Perfluoroalkyl substances, bone density, and cardio-metabolic risk factors in obese 8–12 year old children: A pilot study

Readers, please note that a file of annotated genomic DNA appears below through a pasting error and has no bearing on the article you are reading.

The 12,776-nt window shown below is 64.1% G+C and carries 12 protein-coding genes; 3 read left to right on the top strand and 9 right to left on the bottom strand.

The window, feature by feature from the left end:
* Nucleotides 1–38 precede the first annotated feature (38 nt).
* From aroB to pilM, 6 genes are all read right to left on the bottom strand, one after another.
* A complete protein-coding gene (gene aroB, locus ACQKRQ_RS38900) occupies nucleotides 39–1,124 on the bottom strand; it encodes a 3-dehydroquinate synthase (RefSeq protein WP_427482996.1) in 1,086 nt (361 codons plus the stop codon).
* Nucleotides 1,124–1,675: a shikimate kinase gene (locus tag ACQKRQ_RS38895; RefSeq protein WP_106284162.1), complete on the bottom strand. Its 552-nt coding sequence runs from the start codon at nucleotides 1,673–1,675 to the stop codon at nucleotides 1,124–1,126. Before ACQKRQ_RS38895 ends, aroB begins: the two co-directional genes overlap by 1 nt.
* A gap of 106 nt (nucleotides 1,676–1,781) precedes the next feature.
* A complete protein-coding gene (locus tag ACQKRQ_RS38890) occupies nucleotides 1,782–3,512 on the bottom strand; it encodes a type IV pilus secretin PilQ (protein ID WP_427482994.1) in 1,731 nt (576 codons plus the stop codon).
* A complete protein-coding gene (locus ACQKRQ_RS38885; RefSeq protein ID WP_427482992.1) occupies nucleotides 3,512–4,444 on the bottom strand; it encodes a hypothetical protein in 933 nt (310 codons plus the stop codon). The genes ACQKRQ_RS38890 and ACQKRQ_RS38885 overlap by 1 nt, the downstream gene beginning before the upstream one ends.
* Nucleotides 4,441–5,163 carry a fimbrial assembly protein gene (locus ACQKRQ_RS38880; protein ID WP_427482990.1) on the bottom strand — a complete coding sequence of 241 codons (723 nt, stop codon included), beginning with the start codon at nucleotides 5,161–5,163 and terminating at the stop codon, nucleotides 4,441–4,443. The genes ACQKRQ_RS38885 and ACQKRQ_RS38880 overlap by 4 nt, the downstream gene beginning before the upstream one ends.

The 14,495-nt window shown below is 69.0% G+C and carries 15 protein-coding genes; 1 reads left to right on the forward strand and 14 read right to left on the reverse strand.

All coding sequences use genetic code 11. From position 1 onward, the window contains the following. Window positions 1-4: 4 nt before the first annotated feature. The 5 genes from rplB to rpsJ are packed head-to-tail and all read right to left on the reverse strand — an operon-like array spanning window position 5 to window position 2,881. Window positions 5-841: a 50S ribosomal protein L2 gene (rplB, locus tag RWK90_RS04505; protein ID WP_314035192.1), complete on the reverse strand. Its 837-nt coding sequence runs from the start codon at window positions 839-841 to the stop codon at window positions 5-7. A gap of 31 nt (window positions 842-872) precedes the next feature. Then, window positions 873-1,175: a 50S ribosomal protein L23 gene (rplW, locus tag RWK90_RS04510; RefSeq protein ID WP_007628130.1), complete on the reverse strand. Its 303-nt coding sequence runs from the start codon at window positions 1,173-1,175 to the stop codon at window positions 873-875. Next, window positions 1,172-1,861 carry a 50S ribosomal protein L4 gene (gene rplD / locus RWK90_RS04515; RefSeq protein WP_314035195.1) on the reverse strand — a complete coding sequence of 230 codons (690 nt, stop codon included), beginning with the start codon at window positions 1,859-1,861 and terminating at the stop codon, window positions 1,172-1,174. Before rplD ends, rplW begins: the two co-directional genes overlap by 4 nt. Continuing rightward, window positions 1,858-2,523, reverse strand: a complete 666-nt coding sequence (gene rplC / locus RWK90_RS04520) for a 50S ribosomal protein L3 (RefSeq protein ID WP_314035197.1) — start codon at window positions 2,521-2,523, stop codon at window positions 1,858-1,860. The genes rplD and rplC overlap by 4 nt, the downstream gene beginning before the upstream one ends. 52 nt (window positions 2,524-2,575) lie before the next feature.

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Background and objective: Perfluoroalkyl substances (PFASs), including perfluorooctanoic acid (PFOA), perfluorooctane sulfonic acid (PFOS), perfluorohexane sulfonic acid (PFHxS), and perfluorononanoic acid (PFNA), have been associated with adverse bone, and metabolic changes in adults. However association of PFASs with bone health in children is understudied. Considering their role as endocrine disruptors, we examined relationships of four PFASs with bone health in children. Methods: In a cross sectional pilot study, 48 obese children aged 8–12 years were enrolled from Dayton's Children Hospital, Ohio. Anthropometric, clinical and biochemical assessments of serum were completed. Serum PFASs were measured by UPLC-ESI-MS/MS. In a subset of 23 children, bone health parameters were measured using calcaneal quantitative ultrasound (QUS). Results: While PFASs exposure was associated with a consistent negative relationship with bone health parameters, among four PFASs tested, only PFNA showed a significant negative relationship with bone parameter (β [95% CI], = − 72.7 [− 126.0, − 19.6], p =.010). PFNA was also associated with raised systolic blood pressure (p =.008), low density lipoprotein cholesterol (LDL-C; p <.001), and total cholesterol (TC; p =.014). In addition, both PFOA and PFOS predicted elevation in LDL-C, and PFOA predicted increased TC, as well. In this analysis, PFASs were not strongly related to thyroid hormones, 25-hydroxy vitamin D, liver enzymes, or glucose homeostasis. Conclusion: PFASs exposure in obese children may play a role in adverse skeletal and cardiovascular risk profiles.



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